It might seem easier to catch the elevator, but unless you live or work in a skyscraper, you may want to think about taking the stairs. That's because a new study to be published in the Journal of the American Medical Association (JAMA) this week found surprising results when it comes to lack of physical activity and human health.
University of Missouri researcher Frank Booth is publishing work with colleagues that suggests reducing daily physical activity is an actual cause for increasing risk factors for serious, chronic diseases like diabetes and heart trouble. It turns out that increased risk factors started showing up in study subjects in as little as two weeks.
Booth, a professor of biomedical sciences in the Missouri College of Veterinary Medicine, worked with researchers at the University of Copenhagen in a series of studies. First, participants reduced the amount of steps they took per day from 6,000 to 1,400 for three weeks. (That meant more reliance on motorized transit and elevators) In the second, more active subjects reduced their activity to 1,400 steps per day for two weeks. (According to the University of Missouri, the number of steps the average American adult takes per day is 7,473, although inactive Americans often take only 2,100 steps a day.)
After making those small behavioral changes, participants were administered glucose and fat tolerance tests, which measure how fast the body is able to clear glucose or fat from the blood stream. After two weeks of no exercise and reduced activity, participants had much higher levels of glucose and fat and took a much longer time to clear the substances. That means increased risk for diabetes and other problems.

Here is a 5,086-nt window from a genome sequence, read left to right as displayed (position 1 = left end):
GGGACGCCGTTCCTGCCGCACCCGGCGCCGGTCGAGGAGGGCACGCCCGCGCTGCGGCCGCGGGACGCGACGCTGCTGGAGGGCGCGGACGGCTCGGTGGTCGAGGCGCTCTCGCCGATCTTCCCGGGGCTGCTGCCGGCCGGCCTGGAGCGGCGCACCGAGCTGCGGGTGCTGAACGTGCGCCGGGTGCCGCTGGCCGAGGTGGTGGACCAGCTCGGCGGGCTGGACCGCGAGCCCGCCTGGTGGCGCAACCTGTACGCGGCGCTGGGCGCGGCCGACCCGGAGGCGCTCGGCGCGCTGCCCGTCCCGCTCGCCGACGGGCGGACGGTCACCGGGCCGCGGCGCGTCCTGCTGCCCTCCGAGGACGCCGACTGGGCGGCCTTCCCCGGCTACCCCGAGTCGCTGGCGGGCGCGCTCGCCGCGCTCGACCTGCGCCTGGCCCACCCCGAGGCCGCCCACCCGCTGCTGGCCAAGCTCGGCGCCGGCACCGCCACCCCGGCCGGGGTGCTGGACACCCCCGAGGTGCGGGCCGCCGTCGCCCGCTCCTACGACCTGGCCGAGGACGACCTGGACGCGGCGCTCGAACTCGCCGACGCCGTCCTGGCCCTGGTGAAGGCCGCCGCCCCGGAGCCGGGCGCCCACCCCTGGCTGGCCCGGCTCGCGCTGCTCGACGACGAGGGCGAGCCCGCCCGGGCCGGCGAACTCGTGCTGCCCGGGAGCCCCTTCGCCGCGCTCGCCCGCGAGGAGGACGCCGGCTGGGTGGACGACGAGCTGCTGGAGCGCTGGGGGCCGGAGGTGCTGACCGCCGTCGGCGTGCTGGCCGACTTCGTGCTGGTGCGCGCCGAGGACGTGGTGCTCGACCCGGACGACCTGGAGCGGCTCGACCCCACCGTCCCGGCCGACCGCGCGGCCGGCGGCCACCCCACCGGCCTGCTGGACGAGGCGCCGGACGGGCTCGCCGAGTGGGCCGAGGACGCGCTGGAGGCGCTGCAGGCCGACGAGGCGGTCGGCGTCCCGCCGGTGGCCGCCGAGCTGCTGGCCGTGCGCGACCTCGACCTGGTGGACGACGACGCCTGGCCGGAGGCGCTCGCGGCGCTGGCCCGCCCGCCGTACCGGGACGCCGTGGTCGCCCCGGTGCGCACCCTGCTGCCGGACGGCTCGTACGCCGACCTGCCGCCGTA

So what does this mean for you? Don't underestimate the good that can come from walking, biking, skating, running and so on. While you are reducing your own carbon footprint by cutting back on motorized transit, you are also helping stay active, which can have a big impact on your long-term health. There are lots of small choices you can make every day: walk up the street to buy a pint of milk instead of getting in your car, take a stroll at lunch instead of plopping down in the break room, and walk to school or work if it is close enough.
And about that elevator, unless you are disabled don't even think of installing a private one in your home as a luxury or curiosity. (Trust us, the practice is becoming more common than you might think.) Although elevators don't use near as much energy as, say, refrigerators or air conditioners, they still add to our overall consumption, and that generally means fossil fuels. If we are going to get serious about reducing emissions, we have extra incentive to walk or take the stairs when we can.
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